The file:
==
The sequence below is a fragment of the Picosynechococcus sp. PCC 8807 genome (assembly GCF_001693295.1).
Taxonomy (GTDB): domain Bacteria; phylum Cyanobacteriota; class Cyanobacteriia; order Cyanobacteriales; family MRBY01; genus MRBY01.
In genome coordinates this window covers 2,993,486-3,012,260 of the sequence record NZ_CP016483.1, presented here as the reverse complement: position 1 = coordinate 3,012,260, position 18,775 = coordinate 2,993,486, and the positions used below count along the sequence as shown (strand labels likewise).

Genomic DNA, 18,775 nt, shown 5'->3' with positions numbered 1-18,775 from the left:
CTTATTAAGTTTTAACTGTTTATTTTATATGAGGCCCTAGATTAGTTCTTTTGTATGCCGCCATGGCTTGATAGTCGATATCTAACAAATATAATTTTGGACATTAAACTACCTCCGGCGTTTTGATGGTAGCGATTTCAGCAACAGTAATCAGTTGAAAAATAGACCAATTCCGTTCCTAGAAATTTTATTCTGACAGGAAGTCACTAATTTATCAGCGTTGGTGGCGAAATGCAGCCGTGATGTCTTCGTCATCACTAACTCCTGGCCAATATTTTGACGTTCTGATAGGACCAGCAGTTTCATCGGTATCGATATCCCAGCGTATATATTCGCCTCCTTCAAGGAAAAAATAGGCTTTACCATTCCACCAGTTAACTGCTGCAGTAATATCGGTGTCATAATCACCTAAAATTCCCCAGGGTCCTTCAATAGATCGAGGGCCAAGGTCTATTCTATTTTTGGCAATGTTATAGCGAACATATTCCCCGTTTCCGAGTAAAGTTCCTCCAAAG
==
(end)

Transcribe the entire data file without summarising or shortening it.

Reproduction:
The sequence below is a fragment of the Picosynechococcus sp. PCC 8807 genome (assembly GCF_001693295.1).
Taxonomy (GTDB): domain Bacteria; phylum Cyanobacteriota; class Cyanobacteriia; order Cyanobacteriales; family MRBY01; genus MRBY01.
In genome coordinates this window covers 2,993,486-3,012,260 of the sequence record NZ_CP016483.1, presented here as the reverse complement: position 1 = coordinate 3,012,260, position 18,775 = coordinate 2,993,486, and the positions used below count along the sequence as shown (strand labels likewise).

Genomic DNA, 18,775 nt, shown 5'->3' with positions numbered 1-18,775 from the left:
CTTATTAAGTTTTAACTGTTTATTTTATATGAGGCCCTAGATTAGTTCTTTTGTATGCCGCCATGGCTTGATAGTCGATATCTAACAAATATAATTTTGGACATTAAACTACCTCCGGCGTTTTGATGGTAGCGATTTCAGCAACAGTAATCAGTTGAAAAATAGACCAATTCCGTTCCTAGAAATTTTATTCTGACAGGAAGTCACTAATTTATCAGCGTTGGTGGCGAAATGCAGCCGTGATGTCTTCGTCATCACTAACTCCTGGCCAATATTTTGACGTTCTGATAGGACCAGCAGTTTCATCGGTATCGATATCCCAGCGTATATATTCGCCTCCTTCAAGGAAAAAATAGGCTTTACCATTCCACCAGTTAACTGCTGCAGTAATATCGGTGTCATAATCACCTAAAATTCCCCAGGGTCCTTCAATAGATCGAGGGCCAAGGTCTATTCTATTTTTGGCAATGTTATAGCGAACATATTCCCCGTTTCCGAGTAAAGTTCCTCCAAAG